Slow news day?
Medina Gazette 4 Sep. 1902, page 6.

This incident is a little bizarre, so somewhat newsworthy.
Medina Gazette 20 Nov. 1908, page 5

Along the same lines as the chicken story above.
Medina Gazette 24 Mar. 1881, page 1.


Is there some significance to the ear of corn in her mouth?
Did she overeat, or choke to death?
What happened?
Medina Gazette 2 Aug. 1907, page 6.


















































Horse stories abound. And apparently people were fond of their neighbor's horses...

Seems like everyone knew "Old Jim"
Medina Gazette 2 Aug. 1907, page 2.










"Old Ned" delivered the mail on a Rural Free Delivery Route.
Medina Gazette 14 Feb. 1908, page 6.








"Old Tobey" must have been VERY popular.
I have seen shorter death notices for women!
Medina Gazette 5 March, 1909, page 5.










Many women of the time did not get as much coverage at their death as Old Tobey did!












Now for a few words for our favorite animals - family pets!

Strangely, only one article in my files deals with a cat.
Medina Gazette 31 July 1942, page 12.
Man's best friend...

Seems the writer of this article was as attached to "Scott" as his owner was!
Medina Gazette 10 Dec 1909, page 7
WOW! We learn how long the dog had been ill
 and that he had been in the care of the vet for months!
Medina Gazette 7 June 1935, page 1.




































And the final article on animals defies labeling...

Some friend, eh?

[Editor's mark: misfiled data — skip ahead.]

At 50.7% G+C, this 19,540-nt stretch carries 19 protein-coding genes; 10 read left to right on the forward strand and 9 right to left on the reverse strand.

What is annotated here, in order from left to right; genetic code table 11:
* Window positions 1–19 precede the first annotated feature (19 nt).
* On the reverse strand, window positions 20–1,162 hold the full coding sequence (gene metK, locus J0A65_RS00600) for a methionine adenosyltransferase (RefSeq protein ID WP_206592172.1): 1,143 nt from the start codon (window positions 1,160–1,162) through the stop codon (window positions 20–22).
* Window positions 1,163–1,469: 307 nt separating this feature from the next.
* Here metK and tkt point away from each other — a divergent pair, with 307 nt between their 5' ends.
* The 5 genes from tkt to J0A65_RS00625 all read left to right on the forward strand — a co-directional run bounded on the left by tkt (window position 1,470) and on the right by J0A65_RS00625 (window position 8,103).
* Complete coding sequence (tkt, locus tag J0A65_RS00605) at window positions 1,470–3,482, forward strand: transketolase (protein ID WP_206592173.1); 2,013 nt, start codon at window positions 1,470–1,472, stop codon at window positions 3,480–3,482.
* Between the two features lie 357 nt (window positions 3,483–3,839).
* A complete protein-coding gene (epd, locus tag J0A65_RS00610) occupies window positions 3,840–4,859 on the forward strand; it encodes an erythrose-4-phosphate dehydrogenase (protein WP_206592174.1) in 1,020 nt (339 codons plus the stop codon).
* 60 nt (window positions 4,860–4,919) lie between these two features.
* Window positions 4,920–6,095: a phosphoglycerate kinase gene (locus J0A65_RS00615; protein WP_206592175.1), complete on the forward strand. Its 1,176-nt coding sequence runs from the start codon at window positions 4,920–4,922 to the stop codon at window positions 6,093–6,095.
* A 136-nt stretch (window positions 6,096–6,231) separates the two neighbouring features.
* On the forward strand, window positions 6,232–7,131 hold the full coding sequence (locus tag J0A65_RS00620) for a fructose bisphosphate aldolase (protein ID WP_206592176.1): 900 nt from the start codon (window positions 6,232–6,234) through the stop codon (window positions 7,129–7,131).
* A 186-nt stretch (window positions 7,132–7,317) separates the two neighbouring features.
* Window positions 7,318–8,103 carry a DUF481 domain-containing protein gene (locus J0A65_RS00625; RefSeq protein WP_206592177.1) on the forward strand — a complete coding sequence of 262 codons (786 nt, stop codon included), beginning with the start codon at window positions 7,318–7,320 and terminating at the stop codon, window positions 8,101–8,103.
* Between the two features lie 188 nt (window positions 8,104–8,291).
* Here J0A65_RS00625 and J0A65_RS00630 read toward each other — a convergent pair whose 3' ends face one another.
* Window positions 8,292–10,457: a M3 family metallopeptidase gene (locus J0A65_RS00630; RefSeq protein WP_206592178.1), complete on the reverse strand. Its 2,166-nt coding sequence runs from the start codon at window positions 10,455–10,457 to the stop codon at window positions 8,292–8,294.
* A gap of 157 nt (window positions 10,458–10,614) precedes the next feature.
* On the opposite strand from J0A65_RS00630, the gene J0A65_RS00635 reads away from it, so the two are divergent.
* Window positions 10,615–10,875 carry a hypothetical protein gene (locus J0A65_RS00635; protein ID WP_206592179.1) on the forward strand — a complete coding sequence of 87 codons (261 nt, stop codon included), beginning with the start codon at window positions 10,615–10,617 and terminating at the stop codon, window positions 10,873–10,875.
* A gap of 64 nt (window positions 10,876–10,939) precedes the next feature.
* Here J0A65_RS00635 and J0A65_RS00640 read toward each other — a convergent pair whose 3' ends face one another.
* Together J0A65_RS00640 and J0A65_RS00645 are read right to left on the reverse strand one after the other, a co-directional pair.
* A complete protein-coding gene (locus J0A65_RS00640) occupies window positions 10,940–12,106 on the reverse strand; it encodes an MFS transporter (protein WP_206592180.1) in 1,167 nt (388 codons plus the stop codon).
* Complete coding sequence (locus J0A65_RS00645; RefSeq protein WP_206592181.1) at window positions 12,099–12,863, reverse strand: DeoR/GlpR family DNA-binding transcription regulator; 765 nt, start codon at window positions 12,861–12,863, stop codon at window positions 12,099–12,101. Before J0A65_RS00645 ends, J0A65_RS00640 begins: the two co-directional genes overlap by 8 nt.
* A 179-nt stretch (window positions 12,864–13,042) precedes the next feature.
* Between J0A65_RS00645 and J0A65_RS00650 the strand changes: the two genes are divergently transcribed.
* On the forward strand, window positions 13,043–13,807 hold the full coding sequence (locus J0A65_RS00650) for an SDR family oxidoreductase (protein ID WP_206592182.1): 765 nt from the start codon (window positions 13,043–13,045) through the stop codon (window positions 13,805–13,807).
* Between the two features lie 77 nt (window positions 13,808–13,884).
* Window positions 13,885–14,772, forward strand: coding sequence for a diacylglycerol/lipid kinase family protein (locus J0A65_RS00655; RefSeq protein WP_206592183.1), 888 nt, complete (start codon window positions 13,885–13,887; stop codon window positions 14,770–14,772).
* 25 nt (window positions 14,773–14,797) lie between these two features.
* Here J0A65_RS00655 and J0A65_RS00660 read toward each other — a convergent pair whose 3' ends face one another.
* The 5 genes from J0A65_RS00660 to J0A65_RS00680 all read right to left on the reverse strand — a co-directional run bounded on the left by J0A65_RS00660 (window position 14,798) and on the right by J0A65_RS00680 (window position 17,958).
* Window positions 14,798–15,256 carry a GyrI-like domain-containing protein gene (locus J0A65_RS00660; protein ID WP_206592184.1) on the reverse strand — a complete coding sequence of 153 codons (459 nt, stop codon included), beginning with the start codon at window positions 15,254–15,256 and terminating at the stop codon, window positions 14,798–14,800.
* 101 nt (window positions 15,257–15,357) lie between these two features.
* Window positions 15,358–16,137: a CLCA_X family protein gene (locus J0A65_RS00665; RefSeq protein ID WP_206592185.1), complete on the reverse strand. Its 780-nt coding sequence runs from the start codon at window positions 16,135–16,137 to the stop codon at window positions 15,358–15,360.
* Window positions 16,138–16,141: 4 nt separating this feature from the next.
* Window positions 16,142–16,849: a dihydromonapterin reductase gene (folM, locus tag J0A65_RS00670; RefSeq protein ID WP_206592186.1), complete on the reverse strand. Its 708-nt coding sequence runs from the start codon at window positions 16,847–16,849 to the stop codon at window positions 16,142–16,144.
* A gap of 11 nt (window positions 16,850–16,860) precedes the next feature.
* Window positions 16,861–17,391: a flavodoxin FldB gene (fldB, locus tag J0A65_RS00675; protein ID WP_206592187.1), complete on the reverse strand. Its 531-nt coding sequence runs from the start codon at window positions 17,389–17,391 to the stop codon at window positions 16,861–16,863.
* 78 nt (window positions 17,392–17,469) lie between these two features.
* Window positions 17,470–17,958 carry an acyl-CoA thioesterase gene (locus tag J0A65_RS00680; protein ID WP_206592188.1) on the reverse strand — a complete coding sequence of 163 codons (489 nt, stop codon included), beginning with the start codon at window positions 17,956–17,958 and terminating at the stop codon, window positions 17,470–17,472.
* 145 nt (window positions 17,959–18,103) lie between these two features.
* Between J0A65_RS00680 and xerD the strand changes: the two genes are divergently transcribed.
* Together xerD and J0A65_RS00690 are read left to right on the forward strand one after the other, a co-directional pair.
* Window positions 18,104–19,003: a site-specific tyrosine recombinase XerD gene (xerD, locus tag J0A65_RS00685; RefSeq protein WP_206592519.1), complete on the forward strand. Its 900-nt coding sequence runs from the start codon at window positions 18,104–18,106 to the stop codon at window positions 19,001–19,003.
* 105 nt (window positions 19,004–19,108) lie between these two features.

Medina Gazette 25 March, 1910, page 5.


And next we will take a look at some notices of the not quite dead... But not ZOMBIES!


NOT A ZOMBIE!

Just more lessons on not believing everything you read.

The movie Somersby had nothing on this story...

This soldier took Southern hospitality too seriously, abandoning
his wife, and committing bigamy with the farmer's daughter!
Medina Sentinel 4 Dec 1903, page 1.

Apparently, during World War I, the United States was not really good at keeping track of their soldiers...


He's alive and he's a new Dad!
Medina Gazette 8 Nov. 1918, page 11.


You would think the hospital could keep track of their patients.





Imagine the celebration his family had!
Medina Gazette 22 Nov 1918, page 2.




























Howard lived to see  the U.S. return to fight Germany again.
He died in April 1942
Medina Gazette,  27 Dec 1918 p. 6
Really? No resting after a heart attack?
Medina Gazette 2 July 1935, page 1.